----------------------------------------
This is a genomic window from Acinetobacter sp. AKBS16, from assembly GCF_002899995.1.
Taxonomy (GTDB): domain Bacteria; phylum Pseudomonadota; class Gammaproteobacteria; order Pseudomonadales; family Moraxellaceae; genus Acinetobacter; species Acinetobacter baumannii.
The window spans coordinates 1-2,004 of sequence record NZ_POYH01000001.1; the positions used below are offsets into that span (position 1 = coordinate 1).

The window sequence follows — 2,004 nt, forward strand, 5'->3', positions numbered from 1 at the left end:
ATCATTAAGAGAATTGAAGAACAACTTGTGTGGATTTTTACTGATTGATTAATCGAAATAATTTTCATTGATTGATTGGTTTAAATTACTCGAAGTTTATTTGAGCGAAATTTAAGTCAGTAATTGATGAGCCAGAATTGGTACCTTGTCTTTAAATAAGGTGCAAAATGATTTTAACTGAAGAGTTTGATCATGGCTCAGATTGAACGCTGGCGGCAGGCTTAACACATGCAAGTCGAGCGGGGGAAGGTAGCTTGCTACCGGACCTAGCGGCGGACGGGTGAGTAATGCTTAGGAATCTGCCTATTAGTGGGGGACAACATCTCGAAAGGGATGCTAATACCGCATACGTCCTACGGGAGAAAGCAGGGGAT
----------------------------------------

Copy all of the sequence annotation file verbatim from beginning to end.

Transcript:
This is a genomic window from Acinetobacter sp. AKBS16, from assembly GCF_002899995.1.
Taxonomy (GTDB): domain Bacteria; phylum Pseudomonadota; class Gammaproteobacteria; order Pseudomonadales; family Moraxellaceae; genus Acinetobacter; species Acinetobacter baumannii.
The window spans coordinates 1-2,004 of sequence record NZ_POYH01000001.1; the positions used below are offsets into that span (position 1 = coordinate 1).

The window sequence follows — 2,004 nt, forward strand, 5'->3', positions numbered from 1 at the left end:
ATCATTAAGAGAATTGAAGAACAACTTGTGTGGATTTTTACTGATTGATTAATCGAAATAATTTTCATTGATTGATTGGTTTAAATTACTCGAAGTTTATTTGAGCGAAATTTAAGTCAGTAATTGATGAGCCAGAATTGGTACCTTGTCTTTAAATAAGGTGCAAAATGATTTTAACTGAAGAGTTTGATCATGGCTCAGATTGAACGCTGGCGGCAGGCTTAACACATGCAAGTCGAGCGGGGGAAGGTAGCTTGCTACCGGACCTAGCGGCGGACGGGTGAGTAATGCTTAGGAATCTGCCTATTAGTGGGGGACAACATCTCGAAAGGGATGCTAATACCGCATACGTCCTACGGGAGAAAGCAGGGGAT